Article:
Carried on radio waves,
news of Abu Musab al-Zarqawi’s death reached me
with unexpected force and in an unlikely place:
a Buddhist monastery.
It is a place where violence, in any form, is forbidden entrance,
and where vast internal spaces are mirrored
by the boundless natural landscape.
Nuns and monks, in simple robes, walk and work.
Radiant peacocks and peahens strut.
Students, aged six to eighteen, study in a school that emphasizes character
and asks How can you be of service to the world?
Above it all, like guardians, massive oaks and sycamores spread their arms.
The news arrived as I fastened my safety belt
and suddenly I felt anything but safer.
“Two five hundred pound bombs,” a radio voice said,
enough explosive bite in their jaws to swallow a house
and leave a house-sized crater in a date palm orchard.
Like a meteor, I thought. Sudden, suicidal, alien.
Al-Zarqawi, the disembodied voice of terrorist threats,
his actual body, broken and bloody, now a war trophy.
Who doesn’t want to see an end to terror in Iraq,
an end to exploding cars and baby carriages,
to looking for missing relatives in morgues?
I stepped out of my car.
I more than half expected those great trees to swoon,
the ground to turn momentarily fluid.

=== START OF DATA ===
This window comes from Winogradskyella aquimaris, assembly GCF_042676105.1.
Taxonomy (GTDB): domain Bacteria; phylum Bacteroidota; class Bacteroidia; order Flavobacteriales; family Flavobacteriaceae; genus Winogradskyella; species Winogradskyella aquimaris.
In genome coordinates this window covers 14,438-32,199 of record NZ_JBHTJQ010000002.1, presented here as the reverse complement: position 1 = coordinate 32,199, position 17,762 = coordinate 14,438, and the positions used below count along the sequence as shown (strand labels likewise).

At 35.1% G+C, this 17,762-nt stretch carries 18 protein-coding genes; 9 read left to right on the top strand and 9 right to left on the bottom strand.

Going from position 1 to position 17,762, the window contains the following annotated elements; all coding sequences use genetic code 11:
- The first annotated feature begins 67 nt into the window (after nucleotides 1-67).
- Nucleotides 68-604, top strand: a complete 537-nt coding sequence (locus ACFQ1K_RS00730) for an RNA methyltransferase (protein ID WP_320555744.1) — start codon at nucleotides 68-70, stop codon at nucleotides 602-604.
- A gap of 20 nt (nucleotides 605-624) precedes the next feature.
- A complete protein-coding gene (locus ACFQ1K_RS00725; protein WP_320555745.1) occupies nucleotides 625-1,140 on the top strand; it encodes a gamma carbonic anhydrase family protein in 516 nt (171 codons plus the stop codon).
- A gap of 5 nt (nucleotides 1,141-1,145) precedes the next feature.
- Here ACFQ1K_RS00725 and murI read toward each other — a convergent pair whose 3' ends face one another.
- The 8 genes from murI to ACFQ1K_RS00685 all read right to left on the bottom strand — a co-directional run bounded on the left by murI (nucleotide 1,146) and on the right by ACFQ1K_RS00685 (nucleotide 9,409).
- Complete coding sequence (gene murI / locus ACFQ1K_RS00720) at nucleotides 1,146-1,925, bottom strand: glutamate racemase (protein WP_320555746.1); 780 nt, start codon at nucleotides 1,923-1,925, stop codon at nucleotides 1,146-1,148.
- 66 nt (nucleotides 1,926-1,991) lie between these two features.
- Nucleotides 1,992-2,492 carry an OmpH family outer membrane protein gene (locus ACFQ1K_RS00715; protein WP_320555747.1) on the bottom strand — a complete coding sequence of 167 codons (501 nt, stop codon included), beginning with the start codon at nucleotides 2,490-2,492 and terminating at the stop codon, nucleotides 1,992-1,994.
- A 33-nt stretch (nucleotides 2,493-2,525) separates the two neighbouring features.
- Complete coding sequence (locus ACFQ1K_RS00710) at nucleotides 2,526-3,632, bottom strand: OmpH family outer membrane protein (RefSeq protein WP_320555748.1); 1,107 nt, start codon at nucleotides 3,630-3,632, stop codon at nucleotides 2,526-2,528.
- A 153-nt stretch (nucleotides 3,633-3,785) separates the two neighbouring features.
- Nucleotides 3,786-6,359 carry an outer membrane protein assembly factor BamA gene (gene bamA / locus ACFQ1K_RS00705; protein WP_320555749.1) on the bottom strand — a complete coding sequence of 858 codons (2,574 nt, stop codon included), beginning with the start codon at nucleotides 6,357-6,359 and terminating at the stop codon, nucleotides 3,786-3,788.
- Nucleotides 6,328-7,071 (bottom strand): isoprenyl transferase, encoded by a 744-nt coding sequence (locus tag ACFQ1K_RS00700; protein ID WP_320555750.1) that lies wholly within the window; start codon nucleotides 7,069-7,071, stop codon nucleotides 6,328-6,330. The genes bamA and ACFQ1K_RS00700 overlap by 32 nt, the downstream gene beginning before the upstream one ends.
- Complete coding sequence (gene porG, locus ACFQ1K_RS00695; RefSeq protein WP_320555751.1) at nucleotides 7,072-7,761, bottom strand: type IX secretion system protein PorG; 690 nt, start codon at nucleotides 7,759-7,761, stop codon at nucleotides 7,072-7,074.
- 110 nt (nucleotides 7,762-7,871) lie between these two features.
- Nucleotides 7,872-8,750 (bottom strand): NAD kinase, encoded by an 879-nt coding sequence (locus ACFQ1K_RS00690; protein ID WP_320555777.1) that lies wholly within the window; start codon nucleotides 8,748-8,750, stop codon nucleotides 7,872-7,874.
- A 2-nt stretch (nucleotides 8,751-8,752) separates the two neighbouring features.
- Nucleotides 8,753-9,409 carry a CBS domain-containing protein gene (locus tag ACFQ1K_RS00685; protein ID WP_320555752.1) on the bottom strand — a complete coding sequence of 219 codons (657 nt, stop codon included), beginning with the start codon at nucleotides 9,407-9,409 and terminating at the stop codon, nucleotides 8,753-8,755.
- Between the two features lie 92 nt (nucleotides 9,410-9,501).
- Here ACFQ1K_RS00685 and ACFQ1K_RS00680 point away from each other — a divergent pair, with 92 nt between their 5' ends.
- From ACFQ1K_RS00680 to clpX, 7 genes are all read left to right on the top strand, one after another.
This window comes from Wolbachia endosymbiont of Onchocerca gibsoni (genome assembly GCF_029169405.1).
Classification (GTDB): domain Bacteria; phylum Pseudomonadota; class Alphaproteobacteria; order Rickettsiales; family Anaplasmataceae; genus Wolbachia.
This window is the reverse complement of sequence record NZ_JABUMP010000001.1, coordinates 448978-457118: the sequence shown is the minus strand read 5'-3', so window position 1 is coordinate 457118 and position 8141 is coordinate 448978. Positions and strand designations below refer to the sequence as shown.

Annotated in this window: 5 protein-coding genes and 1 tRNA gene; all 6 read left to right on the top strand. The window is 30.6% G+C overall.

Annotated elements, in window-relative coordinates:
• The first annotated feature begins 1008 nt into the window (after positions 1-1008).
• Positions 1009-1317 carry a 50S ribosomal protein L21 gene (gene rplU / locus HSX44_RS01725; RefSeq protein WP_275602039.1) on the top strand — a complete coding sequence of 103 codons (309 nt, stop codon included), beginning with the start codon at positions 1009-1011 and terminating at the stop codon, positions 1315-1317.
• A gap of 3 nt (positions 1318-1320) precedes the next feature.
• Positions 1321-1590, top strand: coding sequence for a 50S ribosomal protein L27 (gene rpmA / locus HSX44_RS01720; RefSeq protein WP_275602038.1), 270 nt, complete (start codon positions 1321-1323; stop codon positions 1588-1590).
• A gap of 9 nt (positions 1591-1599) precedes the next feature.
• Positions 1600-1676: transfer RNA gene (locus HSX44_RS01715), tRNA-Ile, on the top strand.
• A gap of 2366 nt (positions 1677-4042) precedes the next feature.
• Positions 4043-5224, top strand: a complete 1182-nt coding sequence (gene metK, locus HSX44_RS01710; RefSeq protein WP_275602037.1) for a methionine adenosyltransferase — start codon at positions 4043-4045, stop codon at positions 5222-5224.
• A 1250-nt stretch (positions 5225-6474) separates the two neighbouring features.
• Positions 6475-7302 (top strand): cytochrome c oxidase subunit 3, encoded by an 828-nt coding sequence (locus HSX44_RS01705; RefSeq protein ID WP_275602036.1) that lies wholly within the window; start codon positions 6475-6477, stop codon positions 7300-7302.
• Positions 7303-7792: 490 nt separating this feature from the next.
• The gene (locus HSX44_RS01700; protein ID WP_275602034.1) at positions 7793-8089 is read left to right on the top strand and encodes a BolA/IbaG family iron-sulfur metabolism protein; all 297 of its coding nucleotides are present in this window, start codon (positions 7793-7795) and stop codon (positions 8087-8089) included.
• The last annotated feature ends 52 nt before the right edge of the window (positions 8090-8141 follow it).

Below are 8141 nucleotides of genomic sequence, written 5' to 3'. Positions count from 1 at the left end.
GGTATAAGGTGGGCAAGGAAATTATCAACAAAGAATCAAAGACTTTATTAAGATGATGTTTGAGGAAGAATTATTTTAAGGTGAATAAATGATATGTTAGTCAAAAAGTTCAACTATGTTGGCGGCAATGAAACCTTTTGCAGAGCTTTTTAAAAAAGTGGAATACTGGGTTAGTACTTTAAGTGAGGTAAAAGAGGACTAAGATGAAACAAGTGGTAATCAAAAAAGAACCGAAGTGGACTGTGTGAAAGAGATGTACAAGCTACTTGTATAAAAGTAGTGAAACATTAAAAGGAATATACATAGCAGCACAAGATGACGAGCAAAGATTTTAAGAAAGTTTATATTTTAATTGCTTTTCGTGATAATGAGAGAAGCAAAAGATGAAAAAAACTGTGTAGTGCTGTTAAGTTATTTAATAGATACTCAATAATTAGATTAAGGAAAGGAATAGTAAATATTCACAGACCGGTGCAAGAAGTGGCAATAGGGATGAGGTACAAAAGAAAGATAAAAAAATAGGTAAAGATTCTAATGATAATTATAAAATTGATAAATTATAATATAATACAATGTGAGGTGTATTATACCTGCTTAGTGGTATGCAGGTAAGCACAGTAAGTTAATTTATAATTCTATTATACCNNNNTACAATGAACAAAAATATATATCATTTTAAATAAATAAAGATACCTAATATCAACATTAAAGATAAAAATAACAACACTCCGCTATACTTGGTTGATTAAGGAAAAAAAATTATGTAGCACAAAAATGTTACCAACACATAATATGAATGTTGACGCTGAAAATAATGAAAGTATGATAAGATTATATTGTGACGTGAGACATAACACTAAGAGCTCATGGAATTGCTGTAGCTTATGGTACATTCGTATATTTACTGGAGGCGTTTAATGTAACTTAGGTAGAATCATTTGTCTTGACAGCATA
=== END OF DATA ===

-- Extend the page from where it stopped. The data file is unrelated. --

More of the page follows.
Days before, Rachael had told a story.
It seemed simple then.
“A bug flew into my eye while I played soccer.
For a full minute,
I stumbled across the field, half-blind, frantically blinking,
trying to free the bug,
holding my big, clumsy fingers at my side.
It was hilarious.
Teammates told me ‘Just kill it,’
but I laughed
and blinked and the bug broke free.“
Standing there alongside the sycamores,
I could not reconcile the two images:
on the one hand, the Fighter Falcon and its ferocious bombs finding their target
and on the other the foolish fourteen-year old, fumbling,
finding another way.
Standing there outside the Buddhist elementary and secondary schools,
I couldn’t help wonder which image would flower,
which image would seed our future:
the grown men in the F-16 following orders to kill
or the girl-woman, following a voice only she can hear.
Editor’s note: David Smith-Ferri, a Ukiah resident, is author of
Battlefield Without Borders, Iraq Poems, due out this fall from Haley’s Publishing.